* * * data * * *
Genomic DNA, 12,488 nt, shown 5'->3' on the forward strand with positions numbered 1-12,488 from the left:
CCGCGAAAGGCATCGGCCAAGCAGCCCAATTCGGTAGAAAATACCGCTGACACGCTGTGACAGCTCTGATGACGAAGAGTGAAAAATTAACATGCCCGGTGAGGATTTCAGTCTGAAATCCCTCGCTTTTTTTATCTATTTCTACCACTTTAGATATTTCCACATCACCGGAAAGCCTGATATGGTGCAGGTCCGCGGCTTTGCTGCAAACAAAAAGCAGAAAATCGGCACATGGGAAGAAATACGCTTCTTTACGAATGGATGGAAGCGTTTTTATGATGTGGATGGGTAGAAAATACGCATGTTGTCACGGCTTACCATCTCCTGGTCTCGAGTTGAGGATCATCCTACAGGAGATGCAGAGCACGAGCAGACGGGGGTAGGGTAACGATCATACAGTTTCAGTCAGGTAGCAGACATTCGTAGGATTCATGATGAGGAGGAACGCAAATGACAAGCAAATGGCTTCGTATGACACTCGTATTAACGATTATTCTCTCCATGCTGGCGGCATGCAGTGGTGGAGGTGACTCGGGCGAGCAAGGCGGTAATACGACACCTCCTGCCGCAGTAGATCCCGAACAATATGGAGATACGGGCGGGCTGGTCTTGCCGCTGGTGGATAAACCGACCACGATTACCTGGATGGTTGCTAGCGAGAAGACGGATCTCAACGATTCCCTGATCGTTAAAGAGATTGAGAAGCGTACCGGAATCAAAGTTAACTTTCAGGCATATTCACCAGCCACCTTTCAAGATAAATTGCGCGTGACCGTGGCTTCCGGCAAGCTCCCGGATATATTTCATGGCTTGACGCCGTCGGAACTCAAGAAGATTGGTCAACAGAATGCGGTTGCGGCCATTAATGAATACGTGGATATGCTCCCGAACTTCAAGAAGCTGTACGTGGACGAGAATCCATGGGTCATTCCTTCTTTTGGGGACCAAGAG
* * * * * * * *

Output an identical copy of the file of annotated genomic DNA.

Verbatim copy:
Genomic DNA, 12,488 nt, shown 5'->3' on the forward strand with positions numbered 1-12,488 from the left:
CCGCGAAAGGCATCGGCCAAGCAGCCCAATTCGGTAGAAAATACCGCTGACACGCTGTGACAGCTCTGATGACGAAGAGTGAAAAATTAACATGCCCGGTGAGGATTTCAGTCTGAAATCCCTCGCTTTTTTTATCTATTTCTACCACTTTAGATATTTCCACATCACCGGAAAGCCTGATATGGTGCAGGTCCGCGGCTTTGCTGCAAACAAAAAGCAGAAAATCGGCACATGGGAAGAAATACGCTTCTTTACGAATGGATGGAAGCGTTTTTATGATGTGGATGGGTAGAAAATACGCATGTTGTCACGGCTTACCATCTCCTGGTCTCGAGTTGAGGATCATCCTACAGGAGATGCAGAGCACGAGCAGACGGGGGTAGGGTAACGATCATACAGTTTCAGTCAGGTAGCAGACATTCGTAGGATTCATGATGAGGAGGAACGCAAATGACAAGCAAATGGCTTCGTATGACACTCGTATTAACGATTATTCTCTCCATGCTGGCGGCATGCAGTGGTGGAGGTGACTCGGGCGAGCAAGGCGGTAATACGACACCTCCTGCCGCAGTAGATCCCGAACAATATGGAGATACGGGCGGGCTGGTCTTGCCGCTGGTGGATAAACCGACCACGATTACCTGGATGGTTGCTAGCGAGAAGACGGATCTCAACGATTCCCTGATCGTTAAAGAGATTGAGAAGCGTACCGGAATCAAAGTTAACTTTCAGGCATATTCACCAGCCACCTTTCAAGATAAATTGCGCGTGACCGTGGCTTCCGGCAAGCTCCCGGATATATTTCATGGCTTGACGCCGTCGGAACTCAAGAAGATTGGTCAACAGAATGCGGTTGCGGCCATTAATGAATACGTGGATATGCTCCCGAACTTCAAGAAGCTGTACGTGGACGAGAATCCATGGGTCATTCCTTCTTTTGGGGACCAAGAG